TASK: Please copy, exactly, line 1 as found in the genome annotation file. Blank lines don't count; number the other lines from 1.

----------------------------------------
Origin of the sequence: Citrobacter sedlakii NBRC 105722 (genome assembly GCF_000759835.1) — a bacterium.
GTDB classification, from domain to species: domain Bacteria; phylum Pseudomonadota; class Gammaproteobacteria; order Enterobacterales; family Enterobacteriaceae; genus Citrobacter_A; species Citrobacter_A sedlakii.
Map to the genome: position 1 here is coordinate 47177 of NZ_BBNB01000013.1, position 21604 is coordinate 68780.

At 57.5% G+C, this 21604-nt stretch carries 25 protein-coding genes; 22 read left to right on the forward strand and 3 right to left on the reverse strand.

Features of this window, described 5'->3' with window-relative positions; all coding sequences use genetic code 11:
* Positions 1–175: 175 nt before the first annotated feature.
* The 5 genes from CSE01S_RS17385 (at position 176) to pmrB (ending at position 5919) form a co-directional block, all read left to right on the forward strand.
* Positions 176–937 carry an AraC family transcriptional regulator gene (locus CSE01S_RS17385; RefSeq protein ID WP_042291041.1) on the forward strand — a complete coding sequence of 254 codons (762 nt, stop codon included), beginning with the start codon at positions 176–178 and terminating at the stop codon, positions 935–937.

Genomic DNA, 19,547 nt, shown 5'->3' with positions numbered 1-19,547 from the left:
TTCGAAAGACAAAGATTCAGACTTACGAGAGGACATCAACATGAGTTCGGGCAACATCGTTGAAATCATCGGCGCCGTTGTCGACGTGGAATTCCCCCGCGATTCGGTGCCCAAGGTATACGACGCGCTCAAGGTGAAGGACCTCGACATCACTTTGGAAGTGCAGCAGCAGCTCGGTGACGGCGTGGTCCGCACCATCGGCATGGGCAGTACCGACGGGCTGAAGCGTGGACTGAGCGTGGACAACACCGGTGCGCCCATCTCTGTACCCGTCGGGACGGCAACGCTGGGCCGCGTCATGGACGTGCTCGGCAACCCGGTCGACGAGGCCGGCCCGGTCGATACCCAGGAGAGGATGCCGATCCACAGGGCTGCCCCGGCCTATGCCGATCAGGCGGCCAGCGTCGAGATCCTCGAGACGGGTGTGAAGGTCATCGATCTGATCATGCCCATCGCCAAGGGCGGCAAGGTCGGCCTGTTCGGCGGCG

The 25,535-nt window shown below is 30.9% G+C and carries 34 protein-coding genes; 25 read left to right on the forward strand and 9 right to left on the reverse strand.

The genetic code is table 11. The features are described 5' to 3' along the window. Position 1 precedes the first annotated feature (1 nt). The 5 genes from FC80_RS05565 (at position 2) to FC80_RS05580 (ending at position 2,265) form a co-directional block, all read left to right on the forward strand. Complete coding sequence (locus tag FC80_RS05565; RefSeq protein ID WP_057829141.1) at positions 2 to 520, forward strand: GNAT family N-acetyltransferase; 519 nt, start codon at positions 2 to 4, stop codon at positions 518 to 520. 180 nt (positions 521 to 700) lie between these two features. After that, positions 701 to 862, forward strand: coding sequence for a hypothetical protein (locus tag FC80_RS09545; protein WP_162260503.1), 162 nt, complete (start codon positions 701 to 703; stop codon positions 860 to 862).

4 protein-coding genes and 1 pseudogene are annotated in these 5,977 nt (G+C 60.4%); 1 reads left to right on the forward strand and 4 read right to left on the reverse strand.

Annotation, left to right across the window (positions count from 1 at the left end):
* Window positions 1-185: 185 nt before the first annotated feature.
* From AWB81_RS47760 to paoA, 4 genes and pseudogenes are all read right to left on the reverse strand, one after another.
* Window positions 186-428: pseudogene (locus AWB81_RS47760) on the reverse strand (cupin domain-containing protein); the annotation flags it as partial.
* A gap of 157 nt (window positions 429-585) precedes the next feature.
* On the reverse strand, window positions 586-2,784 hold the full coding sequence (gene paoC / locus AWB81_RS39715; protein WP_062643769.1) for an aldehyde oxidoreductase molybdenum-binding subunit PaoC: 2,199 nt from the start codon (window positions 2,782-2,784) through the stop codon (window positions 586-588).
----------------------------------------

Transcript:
Origin of the sequence: Citrobacter sedlakii NBRC 105722 (genome assembly GCF_000759835.1) — a bacterium.